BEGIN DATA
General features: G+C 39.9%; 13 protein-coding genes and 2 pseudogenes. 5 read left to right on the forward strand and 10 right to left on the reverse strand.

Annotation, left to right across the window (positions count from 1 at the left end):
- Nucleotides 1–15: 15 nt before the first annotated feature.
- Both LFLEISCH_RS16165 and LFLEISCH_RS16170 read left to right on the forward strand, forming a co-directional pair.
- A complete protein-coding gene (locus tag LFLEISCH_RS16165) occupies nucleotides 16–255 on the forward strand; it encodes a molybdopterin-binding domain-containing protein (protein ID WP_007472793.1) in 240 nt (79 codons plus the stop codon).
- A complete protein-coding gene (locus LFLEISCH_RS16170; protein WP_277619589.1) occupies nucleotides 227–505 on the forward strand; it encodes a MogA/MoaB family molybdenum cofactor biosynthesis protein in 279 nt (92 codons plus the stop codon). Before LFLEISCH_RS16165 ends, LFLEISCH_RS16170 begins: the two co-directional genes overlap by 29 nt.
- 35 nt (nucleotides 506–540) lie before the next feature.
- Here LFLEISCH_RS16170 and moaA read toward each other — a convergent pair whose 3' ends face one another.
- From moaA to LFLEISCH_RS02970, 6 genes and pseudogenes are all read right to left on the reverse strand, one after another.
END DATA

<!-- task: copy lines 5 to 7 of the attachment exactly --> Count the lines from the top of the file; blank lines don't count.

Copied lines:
- A complete protein-coding gene (locus tag LFLEISCH_RS16165) occupies nucleotides 16–255 on the forward strand; it encodes a molybdopterin-binding domain-containing protein (protein ID WP_007472793.1) in 240 nt (79 codons plus the stop codon).
- A complete protein-coding gene (locus LFLEISCH_RS16170; protein WP_277619589.1) occupies nucleotides 227–505 on the forward strand; it encodes a MogA/MoaB family molybdenum cofactor biosynthesis protein in 279 nt (92 codons plus the stop codon). Before LFLEISCH_RS16165 ends, LFLEISCH_RS16170 begins: the two co-directional genes overlap by 29 nt.
- 35 nt (nucleotides 506–540) lie before the next feature.